A week on, the vacuum still picks up the occasional wiry hair. It would seem that the dining room rug has been crisscrossed 20 times, and yet the mementos of our nighttime guest persist. But, in fairness, back to the beginning.
For those of us who have chosen to live in the country, whether it’s a weekend and summer getaway or year round, proximity to wildlife seems to be part of the charm. We’ll often overhear snippets of conversations spiced with “our deer…” or “our bobcat…” as we patrol the aisles of the local market. They’re not really “ours,” but there’s a certain satisfaction in seeing a bit of wildlife through the front windows and more than one amateur photographer has shared online posts featuring their bear and their bird feeder.
When the outside came in…
We were solidly in that camp – finding time in conversations to regale our audience with the latest update. The bear in the apple tree across the road. Yes, “in,” not simply “at.” The bear scratching its back on the utility pole near the road. The bear strolling down the driveway, migrating from the back woods to the brook.
It was only when the outside came in … when the distant photography model managed to ransack the kitchen while we slept that the laughter quickly faded.
Bears seem to be everywhere
Dumpsters behind restaurants and markets are easy targets as are garbage cans left outside. The unpleasant task of grabbing a shovel and cleaning up after a late night snack-attack is familiar to many. When the discovery of the mess is made on entering your kitchen at 7am, ready to brew up the morning pot and turn on the news, it’s quite a different story.
So, “our” bear came to visit. With apparent ease, it tore off the screen on the one window we had inadvertently left open for the night, crawled in, moved from dining room to kitchen, upset the trash can and rifled its contents, then moved to the cabinet with the cookies, crackers, sugar, flour, bags of potato chips, bottles of olive oil, unopened jars of salsa and artichoke hearts … You get the picture.
Apparently satisfied that the meal was sufficient, the bear ambled back into the dining room and out the same window, leaving hair on the floor, around the window, and on the outside deck. All of this was accomplished while we slept, ceiling fan humming through the warm night, some 45 feet away.
Back again and a swift response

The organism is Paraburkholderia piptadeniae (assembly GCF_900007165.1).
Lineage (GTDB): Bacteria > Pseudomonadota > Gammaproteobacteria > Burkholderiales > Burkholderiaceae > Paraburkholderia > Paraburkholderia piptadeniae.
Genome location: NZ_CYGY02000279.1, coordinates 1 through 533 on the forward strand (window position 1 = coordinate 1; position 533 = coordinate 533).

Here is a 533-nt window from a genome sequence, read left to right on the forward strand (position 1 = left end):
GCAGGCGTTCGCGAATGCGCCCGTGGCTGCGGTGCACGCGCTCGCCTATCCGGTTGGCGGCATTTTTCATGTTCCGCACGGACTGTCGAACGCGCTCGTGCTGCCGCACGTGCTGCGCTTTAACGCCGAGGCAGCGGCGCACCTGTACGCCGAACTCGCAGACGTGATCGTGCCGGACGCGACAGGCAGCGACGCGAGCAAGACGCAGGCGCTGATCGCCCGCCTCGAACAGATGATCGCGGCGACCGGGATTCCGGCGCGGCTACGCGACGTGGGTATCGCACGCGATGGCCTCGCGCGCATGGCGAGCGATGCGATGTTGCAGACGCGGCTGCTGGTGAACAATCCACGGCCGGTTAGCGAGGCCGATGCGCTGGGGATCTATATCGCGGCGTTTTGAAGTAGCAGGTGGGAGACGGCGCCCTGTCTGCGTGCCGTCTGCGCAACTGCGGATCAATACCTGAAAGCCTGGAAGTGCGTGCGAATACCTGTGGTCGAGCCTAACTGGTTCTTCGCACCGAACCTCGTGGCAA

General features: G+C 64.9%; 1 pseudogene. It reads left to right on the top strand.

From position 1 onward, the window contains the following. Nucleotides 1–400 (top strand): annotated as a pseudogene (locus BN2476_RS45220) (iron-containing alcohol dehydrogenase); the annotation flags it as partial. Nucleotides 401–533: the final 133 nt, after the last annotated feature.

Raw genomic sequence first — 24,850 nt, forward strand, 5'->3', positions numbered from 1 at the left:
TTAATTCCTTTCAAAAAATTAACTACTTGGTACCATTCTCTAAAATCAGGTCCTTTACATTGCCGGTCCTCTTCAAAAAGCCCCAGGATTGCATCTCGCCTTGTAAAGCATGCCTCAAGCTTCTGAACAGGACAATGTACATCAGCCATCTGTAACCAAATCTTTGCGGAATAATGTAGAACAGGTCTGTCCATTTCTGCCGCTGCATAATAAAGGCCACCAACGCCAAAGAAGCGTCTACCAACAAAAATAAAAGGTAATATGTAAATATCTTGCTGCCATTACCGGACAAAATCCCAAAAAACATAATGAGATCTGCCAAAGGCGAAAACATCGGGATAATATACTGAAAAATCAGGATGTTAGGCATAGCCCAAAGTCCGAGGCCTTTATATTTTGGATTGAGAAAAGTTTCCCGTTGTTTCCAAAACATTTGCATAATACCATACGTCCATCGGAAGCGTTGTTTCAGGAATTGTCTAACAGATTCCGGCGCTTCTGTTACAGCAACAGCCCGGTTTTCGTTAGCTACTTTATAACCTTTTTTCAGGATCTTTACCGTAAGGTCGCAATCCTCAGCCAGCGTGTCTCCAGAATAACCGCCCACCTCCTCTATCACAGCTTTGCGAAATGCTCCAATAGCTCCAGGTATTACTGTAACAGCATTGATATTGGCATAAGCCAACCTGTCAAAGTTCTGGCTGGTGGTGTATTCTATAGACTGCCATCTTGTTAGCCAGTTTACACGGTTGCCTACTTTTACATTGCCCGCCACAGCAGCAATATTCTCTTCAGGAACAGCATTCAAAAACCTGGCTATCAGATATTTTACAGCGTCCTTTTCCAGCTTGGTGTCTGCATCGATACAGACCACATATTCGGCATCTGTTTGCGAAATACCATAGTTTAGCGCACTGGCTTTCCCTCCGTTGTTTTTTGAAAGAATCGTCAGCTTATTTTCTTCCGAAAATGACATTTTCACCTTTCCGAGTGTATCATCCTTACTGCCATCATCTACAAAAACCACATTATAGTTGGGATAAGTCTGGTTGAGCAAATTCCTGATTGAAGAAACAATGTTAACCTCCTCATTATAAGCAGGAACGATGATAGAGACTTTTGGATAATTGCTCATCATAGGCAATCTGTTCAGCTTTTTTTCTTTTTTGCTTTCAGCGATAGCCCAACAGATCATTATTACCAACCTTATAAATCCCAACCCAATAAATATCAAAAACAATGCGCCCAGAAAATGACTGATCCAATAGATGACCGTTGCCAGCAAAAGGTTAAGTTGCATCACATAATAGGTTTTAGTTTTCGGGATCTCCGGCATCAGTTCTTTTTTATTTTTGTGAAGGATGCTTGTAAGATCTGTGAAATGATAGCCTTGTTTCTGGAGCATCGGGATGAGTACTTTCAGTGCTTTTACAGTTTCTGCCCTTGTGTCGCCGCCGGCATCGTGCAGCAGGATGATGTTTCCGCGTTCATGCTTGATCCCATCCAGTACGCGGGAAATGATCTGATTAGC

We will admit that, especially in a time of pandemic, restrictions, shut downs, and general disarray, we did not expect to get a quick response from the people of DEEP (we live in Connecticut). When we sensed, and saw that our uninvited guest had returned the following evening and was contemplating another attempt at entry, we yelled, banged a cooking pot, and generally made a ruckus to chase it off, then went immediately to the computer to search the DEEP website, fill out an incident report, and go to sleep keeping one ear and one eye open, metal lawn furniture piled against the windows overlooking the deck.
We were shocked and amazed when at 8am the following morning, the phone rang and one of Connecticut’s biologists calmly reviewed the story and assured us that a bear trap would be appearing in a few hours. It did and the gaping trap was set, replete with its day old donut bait offering an invitation to the bear.
We waited. But, not for long. Apparently bears really like day-old donuts.
Glazed or powdered sugar?
In the morning, the trap door had been triggered and, within the huge metal tube, the lump of a bear was snoozing. A call to the hotline was all that it took to have a team of three specialists appear and begin what would become a five hour process of anaesthetizing the bear, pulling it out of the trap, measuring it, taking hair and dental samples, tagging its ear, dragging it to a nearby tree to hoist it with an industrial scale to weigh it (481.5 pounds!!!), then get it back into the trap to finish out its slumber.
For what seemed like an eternity, we sat, talked, sipped lemonade, learned from the biologist about the finer details of being a bear, waved at passersby who “rubber necked” at the festivities, then finally saw our guest stirring.
What happened next seemed surreal. Once it was determined that the bear had control of all four legs, the “hazing” began. The thinking is that if a bear has a truly unpleasant experience, it will avoid the location … in this case, our house.
It was loud and harsh from 30 yards away. Inside the trap, it must have seemed like the end of the world. Five minutes of racket and mayhem, banging and yelling and it was time to go.
With all in attendance standing at a safe distance, the trap was opened for the final time and with shouts, air horns, and beanbags, the intruder took to the woods. Gone.
The team went in hot pursuit, following the still disoriented bear through the nearby woods, safely across the road, and into the marsh area nearby. “He’s likely going to find a comfortable spot to lie down and sleep that off,” offered Paul Rego, the compassionate biologist who led the team.
And, so it goes
The ensuing nights have been quite tame. The weather has turned cooler, so the fan is no longer humming through the night in the bedroom. There are crows, blue jays, deer, and a rabbit that have been attracted to the apple tree … but no bear. Is he gone? We can’t offer a definitive answer, but he’s not here. A bear can range up to 30 square miles, so there are plenty of hills and valleys in the Litchfield Hills that may seem a bit more hospitable.
You can be assured that all of the windows are down and secured each night when we make the final stroll through the house. We are wildlife lovers, but not wildlife fools.
Now, if you’ll excuse us, we’ll get the vacuum cleaner out again and make another pass at the rug. We’re certain we found another three inch black hair hiding in a corner.